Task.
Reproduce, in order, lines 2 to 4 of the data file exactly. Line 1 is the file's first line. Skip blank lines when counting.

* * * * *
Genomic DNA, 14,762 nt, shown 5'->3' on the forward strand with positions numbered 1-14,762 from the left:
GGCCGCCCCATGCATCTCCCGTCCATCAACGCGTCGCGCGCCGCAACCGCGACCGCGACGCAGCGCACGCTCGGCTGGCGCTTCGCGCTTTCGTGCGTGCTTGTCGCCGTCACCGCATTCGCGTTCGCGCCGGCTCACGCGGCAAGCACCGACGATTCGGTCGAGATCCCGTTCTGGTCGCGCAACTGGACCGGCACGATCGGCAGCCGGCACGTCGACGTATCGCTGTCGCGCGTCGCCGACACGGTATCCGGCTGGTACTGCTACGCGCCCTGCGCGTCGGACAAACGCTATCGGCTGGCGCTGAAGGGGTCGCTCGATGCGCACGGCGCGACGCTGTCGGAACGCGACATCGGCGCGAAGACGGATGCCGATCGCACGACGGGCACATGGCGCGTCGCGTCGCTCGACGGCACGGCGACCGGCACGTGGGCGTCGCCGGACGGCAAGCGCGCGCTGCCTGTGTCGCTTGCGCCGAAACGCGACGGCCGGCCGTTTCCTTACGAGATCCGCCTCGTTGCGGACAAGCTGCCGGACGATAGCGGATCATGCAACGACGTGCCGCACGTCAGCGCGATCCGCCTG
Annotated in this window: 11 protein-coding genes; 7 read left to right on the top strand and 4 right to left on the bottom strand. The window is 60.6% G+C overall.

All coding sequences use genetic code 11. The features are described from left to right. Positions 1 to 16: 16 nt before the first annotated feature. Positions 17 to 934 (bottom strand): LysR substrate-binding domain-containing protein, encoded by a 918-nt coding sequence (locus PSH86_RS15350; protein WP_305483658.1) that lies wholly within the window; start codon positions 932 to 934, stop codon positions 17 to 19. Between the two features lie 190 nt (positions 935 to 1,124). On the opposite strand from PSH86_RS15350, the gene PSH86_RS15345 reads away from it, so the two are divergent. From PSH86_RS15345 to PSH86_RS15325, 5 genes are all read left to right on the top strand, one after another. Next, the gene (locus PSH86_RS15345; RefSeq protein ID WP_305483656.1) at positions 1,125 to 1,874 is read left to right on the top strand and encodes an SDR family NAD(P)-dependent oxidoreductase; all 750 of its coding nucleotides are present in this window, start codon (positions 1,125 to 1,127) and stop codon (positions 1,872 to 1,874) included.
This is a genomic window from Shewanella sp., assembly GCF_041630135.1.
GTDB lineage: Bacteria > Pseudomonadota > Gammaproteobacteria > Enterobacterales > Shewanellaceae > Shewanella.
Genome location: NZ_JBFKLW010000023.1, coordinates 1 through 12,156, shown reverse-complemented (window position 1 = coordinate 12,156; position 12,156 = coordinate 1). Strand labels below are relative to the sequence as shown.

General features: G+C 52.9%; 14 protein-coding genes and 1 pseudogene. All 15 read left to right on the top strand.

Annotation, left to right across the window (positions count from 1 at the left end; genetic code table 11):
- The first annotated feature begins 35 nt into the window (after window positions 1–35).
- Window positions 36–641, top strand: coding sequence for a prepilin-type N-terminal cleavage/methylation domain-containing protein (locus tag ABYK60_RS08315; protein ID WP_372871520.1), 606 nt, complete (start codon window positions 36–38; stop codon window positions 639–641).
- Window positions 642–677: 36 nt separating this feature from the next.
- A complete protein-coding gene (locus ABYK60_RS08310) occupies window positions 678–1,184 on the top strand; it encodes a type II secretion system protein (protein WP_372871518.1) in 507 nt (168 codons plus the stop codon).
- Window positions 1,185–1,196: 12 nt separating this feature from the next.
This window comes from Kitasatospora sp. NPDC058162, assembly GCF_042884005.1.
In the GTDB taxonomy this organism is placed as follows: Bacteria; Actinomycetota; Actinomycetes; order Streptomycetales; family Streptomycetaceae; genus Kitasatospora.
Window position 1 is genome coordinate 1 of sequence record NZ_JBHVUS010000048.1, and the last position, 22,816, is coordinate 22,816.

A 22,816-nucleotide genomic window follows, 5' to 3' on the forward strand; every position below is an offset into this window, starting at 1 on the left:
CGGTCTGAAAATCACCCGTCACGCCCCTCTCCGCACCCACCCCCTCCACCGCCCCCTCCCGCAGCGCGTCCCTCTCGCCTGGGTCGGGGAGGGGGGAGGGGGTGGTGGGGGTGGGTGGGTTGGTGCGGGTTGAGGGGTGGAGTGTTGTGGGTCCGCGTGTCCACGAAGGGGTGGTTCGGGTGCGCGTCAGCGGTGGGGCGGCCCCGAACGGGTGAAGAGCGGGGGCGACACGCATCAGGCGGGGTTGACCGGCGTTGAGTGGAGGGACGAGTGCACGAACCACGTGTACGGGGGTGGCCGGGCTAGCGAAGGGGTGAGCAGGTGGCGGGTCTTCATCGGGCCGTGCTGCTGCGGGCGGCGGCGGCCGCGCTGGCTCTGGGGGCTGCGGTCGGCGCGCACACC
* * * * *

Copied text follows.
GGCCGCCCCATGCATCTCCCGTCCATCAACGCGTCGCGCGCCGCAACCGCGACCGCGACGCAGCGCACGCTCGGCTGGCGCTTCGCGCTTTCGTGCGTGCTTGTCGCCGTCACCGCATTCGCGTTCGCGCCGGCTCACGCGGCAAGCACCGACGATTCGGTCGAGATCCCGTTCTGGTCGCGCAACTGGACCGGCACGATCGGCAGCCGGCACGTCGACGTATCGCTGTCGCGCGTCGCCGACACGGTATCCGGCTGGTACTGCTACGCGCCCTGCGCGTCGGACAAACGCTATCGGCTGGCGCTGAAGGGGTCGCTCGATGCGCACGGCGCGACGCTGTCGGAACGCGACATCGGCGCGAAGACGGATGCCGATCGCACGACGGGCACATGGCGCGTCGCGTCGCTCGACGGCACGGCGACCGGCACGTGGGCGTCGCCGGACGGCAAGCGCGCGCTGCCTGTGTCGCTTGCGCCGAAACGCGACGGCCGGCCGTTTCCTTACGAGATCCGCCTCGTTGCGGACAAGCTGCCGGACGATAGCGGATCATGCAACGACGTGCCGCACGTCAGCGCGATCCGCCTG
Annotated in this window: 11 protein-coding genes; 7 read left to right on the top strand and 4 right to left on the bottom strand. The window is 60.6% G+C overall.

All coding sequences use genetic code 11. The features are described from left to right. Positions 1 to 16: 16 nt before the first annotated feature. Positions 17 to 934 (bottom strand): LysR substrate-binding domain-containing protein, encoded by a 918-nt coding sequence (locus PSH86_RS15350; protein WP_305483658.1) that lies wholly within the window; start codon positions 932 to 934, stop codon positions 17 to 19. Between the two features lie 190 nt (positions 935 to 1,124). On the opposite strand from PSH86_RS15350, the gene PSH86_RS15345 reads away from it, so the two are divergent. From PSH86_RS15345 to PSH86_RS15325, 5 genes are all read left to right on the top strand, one after another. Next, the gene (locus PSH86_RS15345; RefSeq protein ID WP_305483656.1) at positions 1,125 to 1,874 is read left to right on the top strand and encodes an SDR family NAD(P)-dependent oxidoreductase; all 750 of its coding nucleotides are present in this window, start codon (positions 1,125 to 1,127) and stop codon (positions 1,872 to 1,874) included.